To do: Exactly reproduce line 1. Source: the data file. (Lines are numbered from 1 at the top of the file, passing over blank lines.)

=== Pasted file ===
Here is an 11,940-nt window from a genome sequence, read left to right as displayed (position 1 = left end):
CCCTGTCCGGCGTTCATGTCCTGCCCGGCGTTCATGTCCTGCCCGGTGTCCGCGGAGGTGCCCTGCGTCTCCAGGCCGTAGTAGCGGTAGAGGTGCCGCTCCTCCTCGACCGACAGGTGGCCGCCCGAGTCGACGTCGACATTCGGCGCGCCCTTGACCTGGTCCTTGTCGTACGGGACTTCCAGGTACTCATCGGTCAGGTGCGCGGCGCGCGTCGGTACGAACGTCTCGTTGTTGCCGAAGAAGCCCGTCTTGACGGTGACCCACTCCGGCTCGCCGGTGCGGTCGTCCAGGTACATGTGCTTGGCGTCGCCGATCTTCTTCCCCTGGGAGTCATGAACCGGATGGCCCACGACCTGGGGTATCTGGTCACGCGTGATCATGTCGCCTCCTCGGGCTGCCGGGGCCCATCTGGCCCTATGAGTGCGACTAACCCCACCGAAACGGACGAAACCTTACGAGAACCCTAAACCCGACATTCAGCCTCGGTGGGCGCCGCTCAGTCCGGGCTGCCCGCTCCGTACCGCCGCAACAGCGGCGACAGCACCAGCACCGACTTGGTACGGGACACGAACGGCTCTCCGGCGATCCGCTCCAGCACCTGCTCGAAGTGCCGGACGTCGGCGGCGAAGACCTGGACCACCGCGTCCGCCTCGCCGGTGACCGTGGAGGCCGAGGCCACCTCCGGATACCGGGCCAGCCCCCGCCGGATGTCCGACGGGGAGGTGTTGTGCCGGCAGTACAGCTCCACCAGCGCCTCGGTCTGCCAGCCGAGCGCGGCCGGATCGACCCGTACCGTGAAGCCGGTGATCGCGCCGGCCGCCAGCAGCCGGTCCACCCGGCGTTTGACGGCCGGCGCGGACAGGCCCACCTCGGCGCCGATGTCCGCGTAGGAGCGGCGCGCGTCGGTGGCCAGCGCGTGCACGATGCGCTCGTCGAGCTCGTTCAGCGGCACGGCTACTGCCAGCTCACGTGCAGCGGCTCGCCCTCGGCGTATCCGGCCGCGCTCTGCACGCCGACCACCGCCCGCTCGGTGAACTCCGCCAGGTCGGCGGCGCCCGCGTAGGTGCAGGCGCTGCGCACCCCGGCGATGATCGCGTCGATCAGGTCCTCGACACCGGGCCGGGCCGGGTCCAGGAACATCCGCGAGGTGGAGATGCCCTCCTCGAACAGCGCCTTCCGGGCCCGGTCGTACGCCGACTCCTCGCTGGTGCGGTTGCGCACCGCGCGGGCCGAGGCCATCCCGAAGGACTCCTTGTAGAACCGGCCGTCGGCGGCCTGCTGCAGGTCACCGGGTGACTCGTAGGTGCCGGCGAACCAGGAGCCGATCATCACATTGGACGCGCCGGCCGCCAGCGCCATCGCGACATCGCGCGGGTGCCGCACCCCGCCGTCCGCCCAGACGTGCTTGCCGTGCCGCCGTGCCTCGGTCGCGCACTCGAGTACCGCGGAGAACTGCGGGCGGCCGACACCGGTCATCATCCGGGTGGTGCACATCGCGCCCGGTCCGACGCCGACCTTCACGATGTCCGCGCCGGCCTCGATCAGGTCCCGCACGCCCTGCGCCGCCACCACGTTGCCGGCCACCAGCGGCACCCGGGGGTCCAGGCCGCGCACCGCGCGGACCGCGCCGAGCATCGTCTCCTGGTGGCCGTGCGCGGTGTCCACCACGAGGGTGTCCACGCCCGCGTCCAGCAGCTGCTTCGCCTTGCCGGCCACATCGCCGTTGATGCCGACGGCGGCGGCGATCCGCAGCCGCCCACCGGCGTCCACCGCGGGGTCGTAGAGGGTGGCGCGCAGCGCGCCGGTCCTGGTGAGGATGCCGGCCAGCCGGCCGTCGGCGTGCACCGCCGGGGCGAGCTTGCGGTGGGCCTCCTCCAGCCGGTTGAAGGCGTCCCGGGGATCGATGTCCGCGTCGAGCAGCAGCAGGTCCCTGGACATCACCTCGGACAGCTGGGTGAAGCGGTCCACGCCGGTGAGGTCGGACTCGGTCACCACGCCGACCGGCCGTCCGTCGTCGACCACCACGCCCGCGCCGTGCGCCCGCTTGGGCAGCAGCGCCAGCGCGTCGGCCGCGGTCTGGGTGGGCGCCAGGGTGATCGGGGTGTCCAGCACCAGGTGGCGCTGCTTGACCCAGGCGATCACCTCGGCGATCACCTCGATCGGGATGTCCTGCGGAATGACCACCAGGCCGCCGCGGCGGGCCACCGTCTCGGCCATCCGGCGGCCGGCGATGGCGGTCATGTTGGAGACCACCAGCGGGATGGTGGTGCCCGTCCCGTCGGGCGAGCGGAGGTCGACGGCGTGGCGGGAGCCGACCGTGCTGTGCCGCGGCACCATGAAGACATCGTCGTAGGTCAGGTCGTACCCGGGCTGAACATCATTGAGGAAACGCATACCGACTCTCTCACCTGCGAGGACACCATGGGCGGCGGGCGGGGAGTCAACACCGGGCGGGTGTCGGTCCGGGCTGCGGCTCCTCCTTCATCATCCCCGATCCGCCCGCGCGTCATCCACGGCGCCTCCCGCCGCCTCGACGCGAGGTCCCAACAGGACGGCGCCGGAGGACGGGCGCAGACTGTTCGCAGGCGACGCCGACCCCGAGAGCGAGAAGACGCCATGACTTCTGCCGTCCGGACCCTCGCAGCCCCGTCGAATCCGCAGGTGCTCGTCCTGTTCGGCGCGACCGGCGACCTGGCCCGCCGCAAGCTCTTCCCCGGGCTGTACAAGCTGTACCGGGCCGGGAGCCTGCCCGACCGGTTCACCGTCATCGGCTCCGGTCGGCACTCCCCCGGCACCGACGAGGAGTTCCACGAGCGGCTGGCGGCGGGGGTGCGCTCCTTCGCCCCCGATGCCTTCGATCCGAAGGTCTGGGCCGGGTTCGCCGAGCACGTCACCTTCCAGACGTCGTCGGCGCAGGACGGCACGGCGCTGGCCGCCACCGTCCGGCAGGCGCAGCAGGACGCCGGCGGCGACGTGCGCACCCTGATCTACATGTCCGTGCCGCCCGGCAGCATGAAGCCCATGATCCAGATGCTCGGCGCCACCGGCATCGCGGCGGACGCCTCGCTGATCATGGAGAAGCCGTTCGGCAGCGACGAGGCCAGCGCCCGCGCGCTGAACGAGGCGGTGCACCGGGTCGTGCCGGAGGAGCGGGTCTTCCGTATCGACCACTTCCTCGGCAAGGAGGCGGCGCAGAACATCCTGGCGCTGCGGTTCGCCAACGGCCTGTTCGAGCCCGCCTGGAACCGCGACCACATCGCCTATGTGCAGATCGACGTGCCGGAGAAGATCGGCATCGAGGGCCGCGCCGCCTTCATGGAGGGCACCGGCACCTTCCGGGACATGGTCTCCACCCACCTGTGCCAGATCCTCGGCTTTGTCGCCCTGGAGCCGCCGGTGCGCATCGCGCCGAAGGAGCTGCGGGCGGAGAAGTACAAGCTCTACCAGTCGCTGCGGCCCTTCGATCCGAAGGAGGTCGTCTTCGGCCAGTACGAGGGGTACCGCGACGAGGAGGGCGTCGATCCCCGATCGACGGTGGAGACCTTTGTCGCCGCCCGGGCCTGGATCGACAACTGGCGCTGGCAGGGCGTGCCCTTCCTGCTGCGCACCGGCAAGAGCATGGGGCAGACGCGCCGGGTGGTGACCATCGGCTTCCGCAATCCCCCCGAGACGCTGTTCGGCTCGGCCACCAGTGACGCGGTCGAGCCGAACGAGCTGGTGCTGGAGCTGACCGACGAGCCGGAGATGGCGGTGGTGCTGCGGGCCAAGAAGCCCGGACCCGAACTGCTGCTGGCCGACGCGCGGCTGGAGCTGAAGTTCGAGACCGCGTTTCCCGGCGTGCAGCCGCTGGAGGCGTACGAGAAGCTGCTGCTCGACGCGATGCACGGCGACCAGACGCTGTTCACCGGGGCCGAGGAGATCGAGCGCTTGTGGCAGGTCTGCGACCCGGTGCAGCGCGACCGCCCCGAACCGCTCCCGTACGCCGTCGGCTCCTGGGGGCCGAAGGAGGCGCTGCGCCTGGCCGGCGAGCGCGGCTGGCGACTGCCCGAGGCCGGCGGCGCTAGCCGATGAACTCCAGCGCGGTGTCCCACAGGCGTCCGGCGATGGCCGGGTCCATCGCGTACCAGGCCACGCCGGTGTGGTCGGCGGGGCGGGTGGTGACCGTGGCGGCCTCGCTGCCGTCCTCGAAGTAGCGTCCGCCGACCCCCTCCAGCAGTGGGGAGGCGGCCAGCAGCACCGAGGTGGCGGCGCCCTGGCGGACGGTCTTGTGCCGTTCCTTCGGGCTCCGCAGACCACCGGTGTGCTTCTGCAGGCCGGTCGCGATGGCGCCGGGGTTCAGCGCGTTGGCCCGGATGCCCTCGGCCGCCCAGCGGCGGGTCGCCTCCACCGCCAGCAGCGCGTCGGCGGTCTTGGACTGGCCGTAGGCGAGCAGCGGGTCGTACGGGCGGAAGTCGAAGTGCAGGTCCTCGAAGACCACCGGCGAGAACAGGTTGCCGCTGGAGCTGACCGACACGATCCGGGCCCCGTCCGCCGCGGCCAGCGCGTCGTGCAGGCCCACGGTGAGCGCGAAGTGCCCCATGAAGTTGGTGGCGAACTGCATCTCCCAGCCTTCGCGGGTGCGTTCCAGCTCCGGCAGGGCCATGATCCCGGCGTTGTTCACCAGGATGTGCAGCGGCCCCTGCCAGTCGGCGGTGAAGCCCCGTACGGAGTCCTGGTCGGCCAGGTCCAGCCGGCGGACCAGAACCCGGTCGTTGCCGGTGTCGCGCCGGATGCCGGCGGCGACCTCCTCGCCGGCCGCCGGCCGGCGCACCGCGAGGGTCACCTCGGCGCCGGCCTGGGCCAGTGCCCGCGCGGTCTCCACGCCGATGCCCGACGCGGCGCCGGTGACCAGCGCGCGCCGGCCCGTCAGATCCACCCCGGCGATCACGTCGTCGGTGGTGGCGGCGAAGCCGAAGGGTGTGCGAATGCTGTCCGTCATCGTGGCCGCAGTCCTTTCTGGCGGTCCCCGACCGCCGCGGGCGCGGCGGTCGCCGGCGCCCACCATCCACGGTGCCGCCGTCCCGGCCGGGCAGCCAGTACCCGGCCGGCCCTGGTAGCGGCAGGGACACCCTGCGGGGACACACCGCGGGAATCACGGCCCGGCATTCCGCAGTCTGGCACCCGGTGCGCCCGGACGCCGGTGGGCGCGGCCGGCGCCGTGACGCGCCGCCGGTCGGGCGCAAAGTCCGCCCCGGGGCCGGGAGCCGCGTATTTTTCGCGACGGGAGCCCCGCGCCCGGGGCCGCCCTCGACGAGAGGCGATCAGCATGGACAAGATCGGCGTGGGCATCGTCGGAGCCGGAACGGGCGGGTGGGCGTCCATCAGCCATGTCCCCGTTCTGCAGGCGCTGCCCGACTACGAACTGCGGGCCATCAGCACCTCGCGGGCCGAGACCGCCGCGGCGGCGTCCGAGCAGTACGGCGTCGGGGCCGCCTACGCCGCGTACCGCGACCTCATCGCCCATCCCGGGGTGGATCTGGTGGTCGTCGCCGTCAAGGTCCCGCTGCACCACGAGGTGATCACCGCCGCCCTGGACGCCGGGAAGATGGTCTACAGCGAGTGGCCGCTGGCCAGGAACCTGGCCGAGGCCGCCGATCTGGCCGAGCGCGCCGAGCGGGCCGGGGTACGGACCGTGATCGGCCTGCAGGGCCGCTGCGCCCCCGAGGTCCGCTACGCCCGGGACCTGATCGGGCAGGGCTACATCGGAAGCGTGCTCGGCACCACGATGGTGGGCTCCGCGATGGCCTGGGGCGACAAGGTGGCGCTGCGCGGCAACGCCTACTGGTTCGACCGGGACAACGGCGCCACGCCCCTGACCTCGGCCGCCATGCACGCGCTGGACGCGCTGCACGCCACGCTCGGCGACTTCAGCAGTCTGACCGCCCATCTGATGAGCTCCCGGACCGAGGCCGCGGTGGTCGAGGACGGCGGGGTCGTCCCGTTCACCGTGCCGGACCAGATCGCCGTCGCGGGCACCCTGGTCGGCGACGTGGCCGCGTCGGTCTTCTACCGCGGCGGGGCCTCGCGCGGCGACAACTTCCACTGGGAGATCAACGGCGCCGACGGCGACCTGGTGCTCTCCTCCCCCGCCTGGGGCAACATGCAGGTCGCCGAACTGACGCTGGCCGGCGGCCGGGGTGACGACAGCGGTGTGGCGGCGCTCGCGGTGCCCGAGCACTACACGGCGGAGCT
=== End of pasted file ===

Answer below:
Here is an 11,940-nt window from a genome sequence, read left to right as displayed (position 1 = left end):